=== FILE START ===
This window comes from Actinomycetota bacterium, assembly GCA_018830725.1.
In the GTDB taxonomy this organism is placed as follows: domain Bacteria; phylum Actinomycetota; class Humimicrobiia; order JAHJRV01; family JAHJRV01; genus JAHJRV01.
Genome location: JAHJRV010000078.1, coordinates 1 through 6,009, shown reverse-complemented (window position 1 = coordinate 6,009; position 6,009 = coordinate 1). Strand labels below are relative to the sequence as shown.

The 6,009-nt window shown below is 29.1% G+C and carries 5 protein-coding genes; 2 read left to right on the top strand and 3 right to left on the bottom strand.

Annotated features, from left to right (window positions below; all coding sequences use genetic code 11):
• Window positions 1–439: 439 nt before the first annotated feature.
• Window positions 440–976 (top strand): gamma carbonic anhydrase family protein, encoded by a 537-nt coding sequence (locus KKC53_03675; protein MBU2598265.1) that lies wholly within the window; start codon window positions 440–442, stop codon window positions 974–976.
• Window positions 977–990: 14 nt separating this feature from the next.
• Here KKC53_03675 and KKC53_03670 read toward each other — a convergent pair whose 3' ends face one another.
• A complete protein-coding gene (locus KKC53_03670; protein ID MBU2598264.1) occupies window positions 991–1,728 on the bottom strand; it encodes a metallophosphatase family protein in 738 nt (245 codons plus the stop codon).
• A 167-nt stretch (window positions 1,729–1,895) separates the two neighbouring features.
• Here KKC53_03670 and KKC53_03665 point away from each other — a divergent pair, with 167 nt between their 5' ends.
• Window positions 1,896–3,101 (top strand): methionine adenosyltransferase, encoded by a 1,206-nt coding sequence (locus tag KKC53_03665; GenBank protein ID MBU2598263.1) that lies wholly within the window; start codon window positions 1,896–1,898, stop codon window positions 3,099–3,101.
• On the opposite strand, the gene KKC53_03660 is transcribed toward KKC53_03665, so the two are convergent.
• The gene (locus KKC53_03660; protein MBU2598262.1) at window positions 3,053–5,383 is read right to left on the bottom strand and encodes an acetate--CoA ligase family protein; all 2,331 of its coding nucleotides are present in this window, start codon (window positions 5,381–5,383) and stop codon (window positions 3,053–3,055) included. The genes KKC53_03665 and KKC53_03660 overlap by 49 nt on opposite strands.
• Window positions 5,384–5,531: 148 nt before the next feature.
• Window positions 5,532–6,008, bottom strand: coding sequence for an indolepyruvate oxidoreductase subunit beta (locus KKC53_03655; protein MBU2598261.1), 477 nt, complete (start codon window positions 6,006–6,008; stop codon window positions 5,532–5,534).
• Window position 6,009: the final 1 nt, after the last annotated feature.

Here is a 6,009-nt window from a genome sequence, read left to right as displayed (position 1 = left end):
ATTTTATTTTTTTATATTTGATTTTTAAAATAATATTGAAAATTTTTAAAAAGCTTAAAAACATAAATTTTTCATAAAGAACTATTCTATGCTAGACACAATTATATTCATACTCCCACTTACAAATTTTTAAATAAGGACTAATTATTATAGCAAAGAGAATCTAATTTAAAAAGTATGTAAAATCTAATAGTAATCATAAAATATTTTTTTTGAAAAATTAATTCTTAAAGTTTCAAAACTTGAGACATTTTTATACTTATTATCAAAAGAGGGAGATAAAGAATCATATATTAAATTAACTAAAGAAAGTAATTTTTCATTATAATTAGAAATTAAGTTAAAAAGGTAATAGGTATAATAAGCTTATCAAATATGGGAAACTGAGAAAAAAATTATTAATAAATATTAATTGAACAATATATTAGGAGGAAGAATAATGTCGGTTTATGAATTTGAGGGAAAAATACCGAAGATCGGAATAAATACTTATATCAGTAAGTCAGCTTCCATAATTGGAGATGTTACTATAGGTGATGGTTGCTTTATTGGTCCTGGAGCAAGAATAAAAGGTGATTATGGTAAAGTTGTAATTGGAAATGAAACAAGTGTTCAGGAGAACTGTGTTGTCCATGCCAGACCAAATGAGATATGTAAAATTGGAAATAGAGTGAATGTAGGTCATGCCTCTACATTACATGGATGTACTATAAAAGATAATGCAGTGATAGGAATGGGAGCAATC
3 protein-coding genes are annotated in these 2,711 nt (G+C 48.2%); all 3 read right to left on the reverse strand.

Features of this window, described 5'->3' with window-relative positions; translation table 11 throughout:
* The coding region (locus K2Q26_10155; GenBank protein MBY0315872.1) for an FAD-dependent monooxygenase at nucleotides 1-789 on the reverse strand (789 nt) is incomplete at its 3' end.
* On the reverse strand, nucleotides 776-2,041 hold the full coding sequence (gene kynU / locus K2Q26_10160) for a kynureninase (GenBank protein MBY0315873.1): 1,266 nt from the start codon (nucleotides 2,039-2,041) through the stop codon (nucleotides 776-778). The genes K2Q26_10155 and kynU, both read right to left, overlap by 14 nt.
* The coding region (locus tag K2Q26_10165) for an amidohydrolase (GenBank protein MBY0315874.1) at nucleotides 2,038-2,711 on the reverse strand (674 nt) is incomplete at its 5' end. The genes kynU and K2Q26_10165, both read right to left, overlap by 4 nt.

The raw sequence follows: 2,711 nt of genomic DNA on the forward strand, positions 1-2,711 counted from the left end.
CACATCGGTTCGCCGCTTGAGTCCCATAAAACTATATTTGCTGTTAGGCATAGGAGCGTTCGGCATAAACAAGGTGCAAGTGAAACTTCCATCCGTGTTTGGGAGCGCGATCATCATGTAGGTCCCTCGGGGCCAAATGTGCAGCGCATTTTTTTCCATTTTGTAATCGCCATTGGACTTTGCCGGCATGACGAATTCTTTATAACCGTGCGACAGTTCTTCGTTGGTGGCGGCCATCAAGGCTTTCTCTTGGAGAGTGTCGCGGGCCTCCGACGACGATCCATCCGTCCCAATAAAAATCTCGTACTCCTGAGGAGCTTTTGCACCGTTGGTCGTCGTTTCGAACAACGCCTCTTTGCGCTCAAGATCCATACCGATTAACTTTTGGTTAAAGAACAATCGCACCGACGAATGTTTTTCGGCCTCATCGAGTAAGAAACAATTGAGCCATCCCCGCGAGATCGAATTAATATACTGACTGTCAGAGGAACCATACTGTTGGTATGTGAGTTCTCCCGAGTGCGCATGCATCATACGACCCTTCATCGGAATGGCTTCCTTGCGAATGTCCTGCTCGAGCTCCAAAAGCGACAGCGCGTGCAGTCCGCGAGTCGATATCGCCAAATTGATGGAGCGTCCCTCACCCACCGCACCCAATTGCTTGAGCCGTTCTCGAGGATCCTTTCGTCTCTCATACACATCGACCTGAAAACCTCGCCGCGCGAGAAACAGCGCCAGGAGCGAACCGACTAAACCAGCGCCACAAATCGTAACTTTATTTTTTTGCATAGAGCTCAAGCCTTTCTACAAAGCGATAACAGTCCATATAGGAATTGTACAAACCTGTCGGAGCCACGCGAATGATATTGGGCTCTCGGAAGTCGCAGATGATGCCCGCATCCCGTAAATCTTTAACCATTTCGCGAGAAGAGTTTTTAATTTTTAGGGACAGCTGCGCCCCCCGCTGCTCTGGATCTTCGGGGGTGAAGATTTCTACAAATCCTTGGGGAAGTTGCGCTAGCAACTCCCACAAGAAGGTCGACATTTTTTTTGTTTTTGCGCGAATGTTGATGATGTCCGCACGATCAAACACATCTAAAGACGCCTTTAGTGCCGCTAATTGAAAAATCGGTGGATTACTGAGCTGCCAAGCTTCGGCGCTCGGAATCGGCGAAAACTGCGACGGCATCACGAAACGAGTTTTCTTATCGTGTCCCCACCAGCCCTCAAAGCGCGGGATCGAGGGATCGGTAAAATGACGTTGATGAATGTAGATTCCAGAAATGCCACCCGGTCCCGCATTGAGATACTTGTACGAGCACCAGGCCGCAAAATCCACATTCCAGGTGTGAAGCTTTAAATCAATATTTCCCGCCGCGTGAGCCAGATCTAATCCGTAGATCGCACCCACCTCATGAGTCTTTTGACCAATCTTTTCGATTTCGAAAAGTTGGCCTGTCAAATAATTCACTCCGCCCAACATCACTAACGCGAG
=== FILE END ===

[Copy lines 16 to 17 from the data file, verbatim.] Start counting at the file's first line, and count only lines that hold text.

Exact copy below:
• Window positions 5,384–5,531: 148 nt before the next feature.
• Window positions 5,532–6,008, bottom strand: coding sequence for an indolepyruvate oxidoreductase subunit beta (locus KKC53_03655; protein MBU2598261.1), 477 nt, complete (start codon window positions 6,006–6,008; stop codon window positions 5,532–5,534).